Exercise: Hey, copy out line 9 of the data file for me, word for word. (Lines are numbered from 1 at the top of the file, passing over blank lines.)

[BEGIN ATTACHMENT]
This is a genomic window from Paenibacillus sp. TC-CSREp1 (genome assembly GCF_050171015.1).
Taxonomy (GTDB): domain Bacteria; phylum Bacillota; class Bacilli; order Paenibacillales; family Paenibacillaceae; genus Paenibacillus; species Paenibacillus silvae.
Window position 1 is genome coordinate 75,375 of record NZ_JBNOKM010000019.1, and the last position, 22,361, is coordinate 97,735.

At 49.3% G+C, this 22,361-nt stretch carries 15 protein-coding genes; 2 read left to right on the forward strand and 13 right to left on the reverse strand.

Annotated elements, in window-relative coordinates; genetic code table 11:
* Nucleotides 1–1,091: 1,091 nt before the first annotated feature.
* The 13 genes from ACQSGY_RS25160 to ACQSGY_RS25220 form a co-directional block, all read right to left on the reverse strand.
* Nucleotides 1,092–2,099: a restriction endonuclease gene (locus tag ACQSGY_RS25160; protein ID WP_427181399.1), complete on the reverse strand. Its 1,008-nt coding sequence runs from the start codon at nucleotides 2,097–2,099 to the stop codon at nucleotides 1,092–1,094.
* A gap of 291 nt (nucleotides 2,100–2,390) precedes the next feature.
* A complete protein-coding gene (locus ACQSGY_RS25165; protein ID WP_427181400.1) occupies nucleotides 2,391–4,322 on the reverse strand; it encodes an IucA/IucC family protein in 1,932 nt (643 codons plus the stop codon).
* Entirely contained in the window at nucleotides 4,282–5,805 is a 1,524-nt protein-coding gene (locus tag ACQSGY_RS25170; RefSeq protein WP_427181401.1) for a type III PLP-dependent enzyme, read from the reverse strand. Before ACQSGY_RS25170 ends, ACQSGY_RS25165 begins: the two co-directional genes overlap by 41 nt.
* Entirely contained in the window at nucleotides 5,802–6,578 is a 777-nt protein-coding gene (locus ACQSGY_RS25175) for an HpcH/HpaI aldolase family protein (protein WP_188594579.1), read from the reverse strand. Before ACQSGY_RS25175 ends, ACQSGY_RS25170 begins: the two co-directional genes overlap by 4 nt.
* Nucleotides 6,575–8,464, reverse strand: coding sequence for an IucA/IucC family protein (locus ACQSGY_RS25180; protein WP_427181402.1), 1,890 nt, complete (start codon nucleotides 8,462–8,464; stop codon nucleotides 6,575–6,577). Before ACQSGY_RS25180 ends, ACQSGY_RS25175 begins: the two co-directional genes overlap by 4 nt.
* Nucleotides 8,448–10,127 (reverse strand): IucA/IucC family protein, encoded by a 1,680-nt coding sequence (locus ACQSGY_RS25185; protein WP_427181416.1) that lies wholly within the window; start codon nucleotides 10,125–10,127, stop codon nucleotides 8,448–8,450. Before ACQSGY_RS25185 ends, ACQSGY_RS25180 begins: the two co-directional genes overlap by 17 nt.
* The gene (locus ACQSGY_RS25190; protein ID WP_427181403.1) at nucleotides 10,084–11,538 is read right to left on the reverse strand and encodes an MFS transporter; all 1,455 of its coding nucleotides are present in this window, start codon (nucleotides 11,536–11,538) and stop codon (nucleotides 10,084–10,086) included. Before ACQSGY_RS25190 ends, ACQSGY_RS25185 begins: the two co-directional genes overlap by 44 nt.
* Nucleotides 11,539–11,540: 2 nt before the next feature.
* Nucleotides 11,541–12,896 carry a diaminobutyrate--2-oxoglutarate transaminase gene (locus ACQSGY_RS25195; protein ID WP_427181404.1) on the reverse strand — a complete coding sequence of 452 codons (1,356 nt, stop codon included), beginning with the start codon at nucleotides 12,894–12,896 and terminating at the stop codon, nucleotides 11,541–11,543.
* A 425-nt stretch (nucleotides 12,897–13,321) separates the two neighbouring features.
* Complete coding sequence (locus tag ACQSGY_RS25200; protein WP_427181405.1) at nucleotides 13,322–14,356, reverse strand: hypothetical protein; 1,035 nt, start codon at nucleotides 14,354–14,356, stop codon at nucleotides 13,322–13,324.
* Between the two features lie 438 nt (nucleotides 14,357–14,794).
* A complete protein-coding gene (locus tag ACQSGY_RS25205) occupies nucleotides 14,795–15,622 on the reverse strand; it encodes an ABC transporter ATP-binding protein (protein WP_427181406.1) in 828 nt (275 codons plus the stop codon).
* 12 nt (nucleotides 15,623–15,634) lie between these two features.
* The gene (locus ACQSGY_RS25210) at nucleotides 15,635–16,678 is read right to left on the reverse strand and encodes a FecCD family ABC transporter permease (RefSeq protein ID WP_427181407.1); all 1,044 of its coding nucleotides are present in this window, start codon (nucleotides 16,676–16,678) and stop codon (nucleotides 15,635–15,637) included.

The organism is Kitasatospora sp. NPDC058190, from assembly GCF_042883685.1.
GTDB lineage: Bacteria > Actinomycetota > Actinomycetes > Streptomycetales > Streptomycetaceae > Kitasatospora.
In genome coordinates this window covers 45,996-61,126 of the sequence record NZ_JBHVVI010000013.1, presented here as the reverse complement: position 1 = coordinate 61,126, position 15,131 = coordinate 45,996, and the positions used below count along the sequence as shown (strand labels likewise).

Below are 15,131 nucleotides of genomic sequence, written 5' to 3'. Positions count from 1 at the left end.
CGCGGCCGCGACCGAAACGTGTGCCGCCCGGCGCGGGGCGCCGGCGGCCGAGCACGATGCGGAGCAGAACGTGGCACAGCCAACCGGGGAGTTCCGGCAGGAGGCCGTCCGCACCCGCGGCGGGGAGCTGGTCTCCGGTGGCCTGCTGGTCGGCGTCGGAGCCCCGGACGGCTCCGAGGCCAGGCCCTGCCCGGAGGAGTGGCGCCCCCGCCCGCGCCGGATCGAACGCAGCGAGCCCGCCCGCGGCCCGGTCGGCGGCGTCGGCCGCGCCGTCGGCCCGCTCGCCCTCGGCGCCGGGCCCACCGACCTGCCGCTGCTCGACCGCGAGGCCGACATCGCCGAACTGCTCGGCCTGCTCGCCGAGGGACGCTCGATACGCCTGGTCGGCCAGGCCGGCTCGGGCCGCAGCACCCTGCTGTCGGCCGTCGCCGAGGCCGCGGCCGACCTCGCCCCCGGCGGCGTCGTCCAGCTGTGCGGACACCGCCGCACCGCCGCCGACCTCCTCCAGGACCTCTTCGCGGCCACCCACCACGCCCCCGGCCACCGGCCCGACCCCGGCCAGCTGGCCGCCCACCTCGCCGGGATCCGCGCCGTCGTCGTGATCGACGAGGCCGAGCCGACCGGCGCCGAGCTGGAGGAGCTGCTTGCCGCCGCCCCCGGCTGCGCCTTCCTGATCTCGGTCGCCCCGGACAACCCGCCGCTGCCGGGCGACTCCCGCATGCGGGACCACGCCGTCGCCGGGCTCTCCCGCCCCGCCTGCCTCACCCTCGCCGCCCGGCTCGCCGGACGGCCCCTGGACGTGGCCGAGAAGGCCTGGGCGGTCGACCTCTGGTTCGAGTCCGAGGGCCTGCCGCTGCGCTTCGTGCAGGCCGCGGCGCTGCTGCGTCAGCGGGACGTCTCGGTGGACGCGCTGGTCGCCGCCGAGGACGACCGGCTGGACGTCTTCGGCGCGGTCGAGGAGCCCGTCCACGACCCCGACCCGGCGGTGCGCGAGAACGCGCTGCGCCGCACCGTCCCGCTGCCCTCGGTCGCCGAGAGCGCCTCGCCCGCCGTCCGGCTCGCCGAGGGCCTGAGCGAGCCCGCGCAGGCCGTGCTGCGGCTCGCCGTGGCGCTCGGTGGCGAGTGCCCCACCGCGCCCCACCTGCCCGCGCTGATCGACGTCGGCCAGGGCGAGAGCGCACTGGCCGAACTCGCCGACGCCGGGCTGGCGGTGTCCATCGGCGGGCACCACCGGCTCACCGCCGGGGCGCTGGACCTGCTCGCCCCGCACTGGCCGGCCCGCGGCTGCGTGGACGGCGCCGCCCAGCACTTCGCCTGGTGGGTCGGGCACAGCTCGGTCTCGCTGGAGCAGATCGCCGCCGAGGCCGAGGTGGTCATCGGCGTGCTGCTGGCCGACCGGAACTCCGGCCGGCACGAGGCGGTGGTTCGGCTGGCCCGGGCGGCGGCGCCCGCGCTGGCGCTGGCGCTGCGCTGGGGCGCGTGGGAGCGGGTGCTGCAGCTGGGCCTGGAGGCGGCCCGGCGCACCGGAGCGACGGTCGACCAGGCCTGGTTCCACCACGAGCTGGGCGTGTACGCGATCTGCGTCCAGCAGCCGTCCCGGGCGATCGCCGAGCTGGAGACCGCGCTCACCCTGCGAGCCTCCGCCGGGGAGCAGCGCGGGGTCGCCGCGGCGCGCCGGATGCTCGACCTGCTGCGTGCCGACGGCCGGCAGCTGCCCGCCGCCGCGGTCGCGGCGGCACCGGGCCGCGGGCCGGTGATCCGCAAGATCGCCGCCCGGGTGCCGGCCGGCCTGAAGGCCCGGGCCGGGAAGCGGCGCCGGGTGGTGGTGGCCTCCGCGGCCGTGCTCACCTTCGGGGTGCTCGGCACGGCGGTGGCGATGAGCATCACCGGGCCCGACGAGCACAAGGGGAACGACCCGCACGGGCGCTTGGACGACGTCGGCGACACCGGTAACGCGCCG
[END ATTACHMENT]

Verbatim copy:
* A gap of 291 nt (nucleotides 2,100–2,390) precedes the next feature.